And Hayes is proven here, a positive thinker and media-friendly, and naturally geared towards the club's goals, like importing quality and competing internationally.
At 52, he is a little older but with the new policies geared towards keeping the successful trainers on for longer, Hayes would still have the best part of two decades ahead of him here.
Macau interport return leg still serves its purpose
There are many who feel that the interports have run their race, so to speak, and would recommend the heave-ho for them after another Hong Kong whitewash in the Macau Hong Kong Trophy return leg but the races are still serving a few purposes.
People say the races aren’t popular any more and Macau owners have lost their appetite for comprehensive defeat, but the Hong Kong leg certainly isn’t unpopular, judging by the parade yard crowd of visitors on March 8. That would have done justice to the number of “plus ones” and hangers-on that always turn up for the Hong Kong Derby and would alone have constituted an acceptable crowd for one of the days of Sydney’s Championships.
As a business proposition, the Macau leg simulcast is definitely worth doing. The HK$165.3 million turned over last weekend was second only to the Jockey Club’s simulcast of the Dubai World Cup card and up by HK$30 million on the 2013 Macau simulcast and HK$37 million on last year’s numbers. So it isn’t unpopular with punters either.
It also continues to serve another of the original aims of the series, and that is to act as a measuring stick of the relative merit and progress of Macau racing. And that is where the interport races are doing the most damage to the prospects of their ongoing existence.
A sweep out for the Hong Kong horses at Sha Tin is expected these days – King Creole being the first Macau horse home last month and beaten less than three lengths in eighth place was one of the talking points of the race.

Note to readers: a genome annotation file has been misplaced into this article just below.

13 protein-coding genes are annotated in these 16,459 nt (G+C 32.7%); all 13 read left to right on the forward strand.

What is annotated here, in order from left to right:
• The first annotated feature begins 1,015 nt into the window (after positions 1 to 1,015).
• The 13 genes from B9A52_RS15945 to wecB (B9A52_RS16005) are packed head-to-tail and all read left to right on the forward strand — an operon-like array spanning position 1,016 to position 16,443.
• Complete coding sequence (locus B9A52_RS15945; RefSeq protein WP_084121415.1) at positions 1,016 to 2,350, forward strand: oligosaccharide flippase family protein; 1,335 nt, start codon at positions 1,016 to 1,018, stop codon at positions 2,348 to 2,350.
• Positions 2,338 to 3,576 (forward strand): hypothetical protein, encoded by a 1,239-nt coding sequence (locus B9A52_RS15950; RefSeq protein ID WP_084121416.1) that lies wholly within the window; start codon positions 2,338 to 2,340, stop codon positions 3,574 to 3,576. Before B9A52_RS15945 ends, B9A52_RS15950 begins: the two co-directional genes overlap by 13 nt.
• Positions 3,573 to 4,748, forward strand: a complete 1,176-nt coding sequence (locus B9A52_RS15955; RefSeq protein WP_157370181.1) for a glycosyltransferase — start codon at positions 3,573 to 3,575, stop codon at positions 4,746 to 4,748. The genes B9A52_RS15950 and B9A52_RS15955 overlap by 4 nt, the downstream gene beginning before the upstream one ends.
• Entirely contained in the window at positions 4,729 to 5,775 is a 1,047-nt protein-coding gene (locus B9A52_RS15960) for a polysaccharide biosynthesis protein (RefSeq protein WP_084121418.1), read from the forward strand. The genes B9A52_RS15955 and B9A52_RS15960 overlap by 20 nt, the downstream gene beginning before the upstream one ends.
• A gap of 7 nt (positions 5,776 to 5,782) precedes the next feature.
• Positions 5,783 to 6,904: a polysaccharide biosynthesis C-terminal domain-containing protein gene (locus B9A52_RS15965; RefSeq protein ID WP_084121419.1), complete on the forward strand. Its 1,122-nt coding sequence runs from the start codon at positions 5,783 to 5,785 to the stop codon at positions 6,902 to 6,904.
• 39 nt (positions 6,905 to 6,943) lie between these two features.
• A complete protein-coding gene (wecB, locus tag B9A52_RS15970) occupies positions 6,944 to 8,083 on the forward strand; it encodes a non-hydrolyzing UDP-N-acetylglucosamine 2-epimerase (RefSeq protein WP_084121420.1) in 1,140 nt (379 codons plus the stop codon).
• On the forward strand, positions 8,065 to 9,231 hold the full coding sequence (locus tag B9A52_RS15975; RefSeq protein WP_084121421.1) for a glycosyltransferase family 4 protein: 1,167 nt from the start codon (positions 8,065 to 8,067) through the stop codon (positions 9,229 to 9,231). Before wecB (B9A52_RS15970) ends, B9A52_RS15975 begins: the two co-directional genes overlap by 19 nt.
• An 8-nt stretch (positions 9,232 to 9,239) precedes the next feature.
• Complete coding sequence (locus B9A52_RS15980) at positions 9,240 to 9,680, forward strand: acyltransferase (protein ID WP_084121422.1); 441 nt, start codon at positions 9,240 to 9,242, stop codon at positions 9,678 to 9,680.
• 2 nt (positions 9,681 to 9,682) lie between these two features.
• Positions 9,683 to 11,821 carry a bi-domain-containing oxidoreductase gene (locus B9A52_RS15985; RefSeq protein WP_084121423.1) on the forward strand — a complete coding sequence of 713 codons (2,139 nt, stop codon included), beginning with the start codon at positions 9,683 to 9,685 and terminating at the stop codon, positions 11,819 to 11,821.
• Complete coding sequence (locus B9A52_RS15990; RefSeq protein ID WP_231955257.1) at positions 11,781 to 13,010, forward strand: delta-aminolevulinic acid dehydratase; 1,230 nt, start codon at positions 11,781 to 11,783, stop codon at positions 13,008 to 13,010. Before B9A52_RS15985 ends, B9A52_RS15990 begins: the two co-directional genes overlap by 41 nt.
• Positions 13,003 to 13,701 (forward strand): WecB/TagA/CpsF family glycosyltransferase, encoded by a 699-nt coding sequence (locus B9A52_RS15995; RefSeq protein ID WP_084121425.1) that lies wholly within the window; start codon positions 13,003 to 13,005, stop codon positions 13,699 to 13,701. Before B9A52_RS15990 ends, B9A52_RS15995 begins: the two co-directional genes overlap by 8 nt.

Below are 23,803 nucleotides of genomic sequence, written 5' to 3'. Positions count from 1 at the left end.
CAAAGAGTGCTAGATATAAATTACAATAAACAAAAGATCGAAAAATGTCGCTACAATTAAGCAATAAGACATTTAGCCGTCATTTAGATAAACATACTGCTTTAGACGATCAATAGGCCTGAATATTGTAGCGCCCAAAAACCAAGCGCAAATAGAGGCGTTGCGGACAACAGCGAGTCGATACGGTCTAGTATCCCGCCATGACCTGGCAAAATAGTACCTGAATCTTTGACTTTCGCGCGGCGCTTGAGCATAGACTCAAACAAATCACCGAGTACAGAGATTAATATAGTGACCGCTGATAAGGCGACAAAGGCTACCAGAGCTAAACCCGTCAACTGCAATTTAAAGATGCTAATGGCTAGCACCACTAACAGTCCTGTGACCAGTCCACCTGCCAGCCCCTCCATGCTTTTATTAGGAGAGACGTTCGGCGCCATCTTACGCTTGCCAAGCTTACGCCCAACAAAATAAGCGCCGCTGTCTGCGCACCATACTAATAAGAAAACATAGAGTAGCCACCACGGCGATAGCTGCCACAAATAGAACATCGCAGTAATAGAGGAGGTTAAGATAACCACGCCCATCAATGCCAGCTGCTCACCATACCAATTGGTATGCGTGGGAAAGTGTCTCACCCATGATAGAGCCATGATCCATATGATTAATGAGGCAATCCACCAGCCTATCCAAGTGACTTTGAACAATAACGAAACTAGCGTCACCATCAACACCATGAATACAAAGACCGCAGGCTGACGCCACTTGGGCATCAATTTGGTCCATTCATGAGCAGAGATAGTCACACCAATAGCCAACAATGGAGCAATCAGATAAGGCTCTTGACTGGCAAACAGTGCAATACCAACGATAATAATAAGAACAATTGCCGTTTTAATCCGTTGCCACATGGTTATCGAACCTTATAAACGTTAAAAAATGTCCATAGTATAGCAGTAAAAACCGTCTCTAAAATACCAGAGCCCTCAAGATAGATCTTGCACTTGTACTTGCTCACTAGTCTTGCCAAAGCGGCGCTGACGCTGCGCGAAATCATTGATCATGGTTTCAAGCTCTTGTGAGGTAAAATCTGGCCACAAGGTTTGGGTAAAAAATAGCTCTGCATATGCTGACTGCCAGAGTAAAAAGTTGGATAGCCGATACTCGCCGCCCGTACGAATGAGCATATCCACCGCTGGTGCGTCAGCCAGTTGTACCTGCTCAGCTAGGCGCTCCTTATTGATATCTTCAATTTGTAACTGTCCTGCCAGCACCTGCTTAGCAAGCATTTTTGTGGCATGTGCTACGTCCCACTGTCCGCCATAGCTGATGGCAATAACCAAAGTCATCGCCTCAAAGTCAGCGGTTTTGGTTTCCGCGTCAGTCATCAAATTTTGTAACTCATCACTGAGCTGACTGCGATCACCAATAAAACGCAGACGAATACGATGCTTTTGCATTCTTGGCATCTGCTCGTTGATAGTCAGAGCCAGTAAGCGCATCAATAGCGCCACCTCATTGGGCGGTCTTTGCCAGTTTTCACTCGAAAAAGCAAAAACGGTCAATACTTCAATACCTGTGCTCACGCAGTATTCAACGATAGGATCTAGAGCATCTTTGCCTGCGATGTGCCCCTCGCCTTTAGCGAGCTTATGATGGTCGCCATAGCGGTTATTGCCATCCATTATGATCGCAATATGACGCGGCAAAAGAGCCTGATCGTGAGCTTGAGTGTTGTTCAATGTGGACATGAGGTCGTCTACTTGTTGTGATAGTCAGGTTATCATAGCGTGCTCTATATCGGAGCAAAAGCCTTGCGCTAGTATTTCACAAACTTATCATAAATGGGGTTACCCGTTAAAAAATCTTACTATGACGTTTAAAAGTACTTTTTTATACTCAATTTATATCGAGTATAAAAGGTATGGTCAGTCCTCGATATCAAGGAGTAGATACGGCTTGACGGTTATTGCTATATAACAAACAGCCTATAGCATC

Now the Macau leg has also been a first five Hong Kong finish last year and the first four again on Saturday.
To some extent that has been good fortune due to fine weather – the Macau horses become far more competitive with the bottomless wet tracks Taipa produces and that horses never see over here.
That could lead us to one possible cure for what ails the races – hold the Macau leg later in the season when the rains are around, but that might see a drop off in interest from the Sha Tin side.
If the races are worth continuing with, then they do need some tinkering and some Chinese language commentators are calling for a widening of the 15-pound allowance, which is sensible until you look a little closer and realise it might require more restructuring than that simple fix.
In the Hong Kong leg, three of the Macau horses were out of the handicap with ratings so low that they couldn’t get their fifteen point break and still have 113 pounds to carry – King Creole in fact got a discount of only seven points – so it doesn’t matter what increase their allowance got.
To save the interports then, it might be time to tweak the grade of the race or the ratings bands involved. We know how much the folk at Sports Road like to play with ratings bands.